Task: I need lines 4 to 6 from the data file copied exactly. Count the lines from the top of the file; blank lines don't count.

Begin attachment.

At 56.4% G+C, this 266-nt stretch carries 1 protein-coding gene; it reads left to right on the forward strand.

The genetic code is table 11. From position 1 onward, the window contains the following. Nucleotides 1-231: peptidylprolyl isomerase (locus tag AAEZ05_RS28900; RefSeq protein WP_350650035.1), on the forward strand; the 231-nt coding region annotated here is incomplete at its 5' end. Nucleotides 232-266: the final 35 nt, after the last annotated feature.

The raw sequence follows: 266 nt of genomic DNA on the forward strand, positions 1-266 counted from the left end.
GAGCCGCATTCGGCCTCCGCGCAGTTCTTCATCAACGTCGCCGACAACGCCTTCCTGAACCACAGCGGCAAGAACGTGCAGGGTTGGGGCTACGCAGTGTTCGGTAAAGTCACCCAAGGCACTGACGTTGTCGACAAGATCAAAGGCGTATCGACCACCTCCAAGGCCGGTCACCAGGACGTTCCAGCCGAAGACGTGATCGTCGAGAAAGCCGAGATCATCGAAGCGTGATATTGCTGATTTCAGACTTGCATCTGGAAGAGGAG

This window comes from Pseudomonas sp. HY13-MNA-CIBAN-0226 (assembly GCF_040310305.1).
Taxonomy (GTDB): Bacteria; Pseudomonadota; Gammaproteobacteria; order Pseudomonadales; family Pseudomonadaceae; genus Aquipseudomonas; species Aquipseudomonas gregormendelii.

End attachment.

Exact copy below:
GAGCCGCATTCGGCCTCCGCGCAGTTCTTCATCAACGTCGCCGACAACGCCTTCCTGAACCACAGCGGCAAGAACGTGCAGGGTTGGGGCTACGCAGTGTTCGGTAAAGTCACCCAAGGCACTGACGTTGTCGACAAGATCAAAGGCGTATCGACCACCTCCAAGGCCGGTCACCAGGACGTTCCAGCCGAAGACGTGATCGTCGAGAAAGCCGAGATCATCGAAGCGTGATATTGCTGATTTCAGACTTGCATCTGGAAGAGGAG

This window comes from Pseudomonas sp. HY13-MNA-CIBAN-0226 (assembly GCF_040310305.1).
Taxonomy (GTDB): Bacteria; Pseudomonadota; Gammaproteobacteria; order Pseudomonadales; family Pseudomonadaceae; genus Aquipseudomonas; species Aquipseudomonas gregormendelii.